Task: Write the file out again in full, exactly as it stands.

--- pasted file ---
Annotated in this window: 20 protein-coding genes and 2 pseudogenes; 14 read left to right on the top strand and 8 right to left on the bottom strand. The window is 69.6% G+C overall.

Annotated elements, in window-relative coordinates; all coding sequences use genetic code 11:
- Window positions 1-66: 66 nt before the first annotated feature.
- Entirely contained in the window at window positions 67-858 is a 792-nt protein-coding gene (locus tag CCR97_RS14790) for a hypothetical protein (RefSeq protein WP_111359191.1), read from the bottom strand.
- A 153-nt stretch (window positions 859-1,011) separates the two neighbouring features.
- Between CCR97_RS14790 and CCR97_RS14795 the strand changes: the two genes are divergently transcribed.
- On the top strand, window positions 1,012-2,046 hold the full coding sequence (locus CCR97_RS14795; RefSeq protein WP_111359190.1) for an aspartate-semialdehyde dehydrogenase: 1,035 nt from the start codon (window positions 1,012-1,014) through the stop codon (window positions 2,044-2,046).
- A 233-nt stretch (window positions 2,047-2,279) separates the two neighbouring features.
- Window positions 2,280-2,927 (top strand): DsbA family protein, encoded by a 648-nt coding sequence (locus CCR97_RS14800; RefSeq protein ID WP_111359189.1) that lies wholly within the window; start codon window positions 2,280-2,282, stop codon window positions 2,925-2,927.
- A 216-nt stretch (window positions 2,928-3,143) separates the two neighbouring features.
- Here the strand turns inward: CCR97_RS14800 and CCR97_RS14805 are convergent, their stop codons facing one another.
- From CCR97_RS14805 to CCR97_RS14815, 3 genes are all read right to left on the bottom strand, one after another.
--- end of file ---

Annotated in this window: 20 protein-coding genes and 2 pseudogenes; 14 read left to right on the top strand and 8 right to left on the bottom strand. The window is 69.6% G+C overall.

Annotated elements, in window-relative coordinates; all coding sequences use genetic code 11:
- Window positions 1-66: 66 nt before the first annotated feature.
- Entirely contained in the window at window positions 67-858 is a 792-nt protein-coding gene (locus tag CCR97_RS14790) for a hypothetical protein (RefSeq protein WP_111359191.1), read from the bottom strand.
- A 153-nt stretch (window positions 859-1,011) separates the two neighbouring features.
- Between CCR97_RS14790 and CCR97_RS14795 the strand changes: the two genes are divergently transcribed.
- On the top strand, window positions 1,012-2,046 hold the full coding sequence (locus CCR97_RS14795; RefSeq protein WP_111359190.1) for an aspartate-semialdehyde dehydrogenase: 1,035 nt from the start codon (window positions 1,012-1,014) through the stop codon (window positions 2,044-2,046).
- A 233-nt stretch (window positions 2,047-2,279) separates the two neighbouring features.
- Window positions 2,280-2,927 (top strand): DsbA family protein, encoded by a 648-nt coding sequence (locus CCR97_RS14800; RefSeq protein ID WP_111359189.1) that lies wholly within the window; start codon window positions 2,280-2,282, stop codon window positions 2,925-2,927.
- A 216-nt stretch (window positions 2,928-3,143) separates the two neighbouring features.
- Here the strand turns inward: CCR97_RS14800 and CCR97_RS14805 are convergent, their stop codons facing one another.
- From CCR97_RS14805 to CCR97_RS14815, 3 genes are all read right to left on the bottom strand, one after another.